Riedesel gives back to advising community with award

Riedesel gives back to advising community with award

Dr. Charles Riedesel
Dr. Charles Riedesel

Chuck Riedesel, assistant professor of computer science and engineering, always strives to go above and beyond his duties as an academic adviser, in part by rewarding others who do the same.

Last year, Riedesel created a new award for university academic advisers. The Dr. Charles Riedesel Outstanding Academic Advising Award is a $1000 award that recognizes an exceptional faculty or staff member who directly delivers advising services to undergraduates. The 2017 award will be presented at the University Honors Convocation in April.

The Outstanding Academic Advising Award seeks to recognize individual academic advisers who care passionately about students, demonstrated by investing themselves in working with any and all students regardless of expectation of ability to adequately return appropriate thanks.

The award recognizes individuals for going clearly beyond the expectations of the job. The recognized adviser utilizes support, empowerment, coaching, counseling and guidance to enable students to succeed academically and in life.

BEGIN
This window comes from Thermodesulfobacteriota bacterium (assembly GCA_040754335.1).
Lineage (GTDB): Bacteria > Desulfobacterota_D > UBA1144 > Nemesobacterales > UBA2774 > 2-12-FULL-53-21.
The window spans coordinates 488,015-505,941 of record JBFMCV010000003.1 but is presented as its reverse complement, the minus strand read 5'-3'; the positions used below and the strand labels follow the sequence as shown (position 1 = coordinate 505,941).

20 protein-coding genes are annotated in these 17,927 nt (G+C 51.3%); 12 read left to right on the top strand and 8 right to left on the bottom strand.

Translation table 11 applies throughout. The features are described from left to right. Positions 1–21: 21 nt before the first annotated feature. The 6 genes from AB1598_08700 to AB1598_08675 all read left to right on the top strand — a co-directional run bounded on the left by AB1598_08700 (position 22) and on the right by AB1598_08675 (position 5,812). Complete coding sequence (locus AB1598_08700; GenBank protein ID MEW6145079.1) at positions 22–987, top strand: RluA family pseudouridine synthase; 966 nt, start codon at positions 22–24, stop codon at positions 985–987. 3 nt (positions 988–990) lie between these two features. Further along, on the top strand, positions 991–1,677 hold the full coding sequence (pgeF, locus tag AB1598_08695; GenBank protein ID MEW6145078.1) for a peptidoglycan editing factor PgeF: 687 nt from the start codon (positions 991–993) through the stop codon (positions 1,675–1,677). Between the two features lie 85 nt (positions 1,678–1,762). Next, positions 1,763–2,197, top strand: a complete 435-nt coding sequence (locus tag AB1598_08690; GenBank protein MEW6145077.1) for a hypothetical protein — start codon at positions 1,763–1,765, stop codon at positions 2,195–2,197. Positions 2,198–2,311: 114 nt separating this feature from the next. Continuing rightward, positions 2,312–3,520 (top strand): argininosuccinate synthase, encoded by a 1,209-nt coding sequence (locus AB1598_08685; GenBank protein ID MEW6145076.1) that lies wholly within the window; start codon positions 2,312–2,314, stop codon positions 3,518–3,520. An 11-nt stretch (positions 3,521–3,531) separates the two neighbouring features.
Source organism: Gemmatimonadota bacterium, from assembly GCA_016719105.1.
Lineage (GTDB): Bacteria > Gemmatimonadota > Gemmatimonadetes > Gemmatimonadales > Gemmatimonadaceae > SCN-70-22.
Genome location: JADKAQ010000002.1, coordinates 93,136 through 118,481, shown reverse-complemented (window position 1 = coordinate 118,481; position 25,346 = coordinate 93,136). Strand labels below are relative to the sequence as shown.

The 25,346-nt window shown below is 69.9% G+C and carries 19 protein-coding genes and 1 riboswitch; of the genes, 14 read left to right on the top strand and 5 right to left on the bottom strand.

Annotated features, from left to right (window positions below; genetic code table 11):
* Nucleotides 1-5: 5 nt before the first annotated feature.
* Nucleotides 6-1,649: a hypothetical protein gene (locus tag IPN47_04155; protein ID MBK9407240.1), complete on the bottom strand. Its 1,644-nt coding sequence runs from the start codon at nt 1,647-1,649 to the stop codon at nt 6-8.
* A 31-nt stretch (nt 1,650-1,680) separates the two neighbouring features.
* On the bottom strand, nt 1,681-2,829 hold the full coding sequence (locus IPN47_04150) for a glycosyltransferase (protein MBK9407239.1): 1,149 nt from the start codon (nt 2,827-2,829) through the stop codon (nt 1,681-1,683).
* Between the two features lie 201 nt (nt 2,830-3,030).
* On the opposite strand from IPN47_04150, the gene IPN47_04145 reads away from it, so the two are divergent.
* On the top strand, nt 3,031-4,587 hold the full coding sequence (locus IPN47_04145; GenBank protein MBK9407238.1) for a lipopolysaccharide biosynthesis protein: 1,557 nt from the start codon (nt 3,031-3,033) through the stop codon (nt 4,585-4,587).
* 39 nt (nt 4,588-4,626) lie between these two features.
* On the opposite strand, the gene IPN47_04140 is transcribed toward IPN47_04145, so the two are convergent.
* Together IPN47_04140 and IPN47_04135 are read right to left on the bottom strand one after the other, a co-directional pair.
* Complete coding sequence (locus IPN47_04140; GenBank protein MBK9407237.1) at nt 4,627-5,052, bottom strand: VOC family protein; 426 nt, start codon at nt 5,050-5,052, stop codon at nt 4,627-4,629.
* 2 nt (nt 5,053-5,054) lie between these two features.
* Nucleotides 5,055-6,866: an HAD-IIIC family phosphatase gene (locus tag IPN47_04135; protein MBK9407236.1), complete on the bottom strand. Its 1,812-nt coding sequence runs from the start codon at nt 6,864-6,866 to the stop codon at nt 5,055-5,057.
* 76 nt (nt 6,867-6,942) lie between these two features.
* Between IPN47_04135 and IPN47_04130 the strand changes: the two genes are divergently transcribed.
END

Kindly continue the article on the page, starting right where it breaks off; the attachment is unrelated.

Nomination applications are due Feb. 13. Applications should include a nomination form, a nomination letter, no more than four supporting letters, a current resume and a current job description.

Send application to academicaffairs@unl.edu.

Riedesel has been recognized previously for his own outstanding advising and was the recipient of the James V. Griesen Exemplary Service to Students Award in 2009.

“It was an honor to get that, and as time went along, I thought, ‘I want to turn this around,’” said Riedesel. “I no longer wanted to be the one doing the applying but the one doing the awarding.”

Two years ago, Riedesel was invited to serve on a selection committee for a smaller, internal advising award. Evaluating the applications made him realize how many others shared his dedication and passion for serving students.

“I value people in advising, and I think in many cases they’ve not been adequately recognized,” said Riedesel. “By having a substantial award and having it presented in an environment like the Honors Convocation, I think that will help bring some recognition.”

Riedesel said in the future he’d like to be able to create another award for advisors of student organizations to acknowledge their additional efforts and benefit the groups they serve. He also plans to continue to go the extra mile to support his CSE students in any way possible.

“I just keep trying to do the best I can,” Riedesel said. “If I can find a new service to give to students and give them a whole experience, then that’s what I want to do.”